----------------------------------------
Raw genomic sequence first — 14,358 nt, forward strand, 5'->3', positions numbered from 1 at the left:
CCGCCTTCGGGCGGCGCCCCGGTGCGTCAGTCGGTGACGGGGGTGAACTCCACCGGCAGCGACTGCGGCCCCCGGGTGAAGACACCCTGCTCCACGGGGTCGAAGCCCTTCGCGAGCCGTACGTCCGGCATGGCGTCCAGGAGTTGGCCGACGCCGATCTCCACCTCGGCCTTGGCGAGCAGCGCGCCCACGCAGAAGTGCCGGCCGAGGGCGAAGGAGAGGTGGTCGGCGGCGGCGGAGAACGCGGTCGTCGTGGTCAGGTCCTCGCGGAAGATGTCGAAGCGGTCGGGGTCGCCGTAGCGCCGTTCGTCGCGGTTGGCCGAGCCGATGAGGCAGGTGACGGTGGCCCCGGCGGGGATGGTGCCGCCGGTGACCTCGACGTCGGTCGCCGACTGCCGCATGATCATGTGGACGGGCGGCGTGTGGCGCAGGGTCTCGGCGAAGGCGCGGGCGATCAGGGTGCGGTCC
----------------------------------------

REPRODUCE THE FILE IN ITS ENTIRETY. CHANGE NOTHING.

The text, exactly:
Raw genomic sequence first — 14,358 nt, forward strand, 5'->3', positions numbered from 1 at the left:
CCGCCTTCGGGCGGCGCCCCGGTGCGTCAGTCGGTGACGGGGGTGAACTCCACCGGCAGCGACTGCGGCCCCCGGGTGAAGACACCCTGCTCCACGGGGTCGAAGCCCTTCGCGAGCCGTACGTCCGGCATGGCGTCCAGGAGTTGGCCGACGCCGATCTCCACCTCGGCCTTGGCGAGCAGCGCGCCCACGCAGAAGTGCCGGCCGAGGGCGAAGGAGAGGTGGTCGGCGGCGGCGGAGAACGCGGTCGTCGTGGTCAGGTCCTCGCGGAAGATGTCGAAGCGGTCGGGGTCGCCGTAGCGCCGTTCGTCGCGGTTGGCCGAGCCGATGAGGCAGGTGACGGTGGCCCCGGCGGGGATGGTGCCGCCGGTGACCTCGACGTCGGTCGCCGACTGCCGCATGATCATGTGGACGGGCGGCGTGTGGCGCAGGGTCTCGGCGAAGGCGCGGGCGATCAGGGTGCGGTCC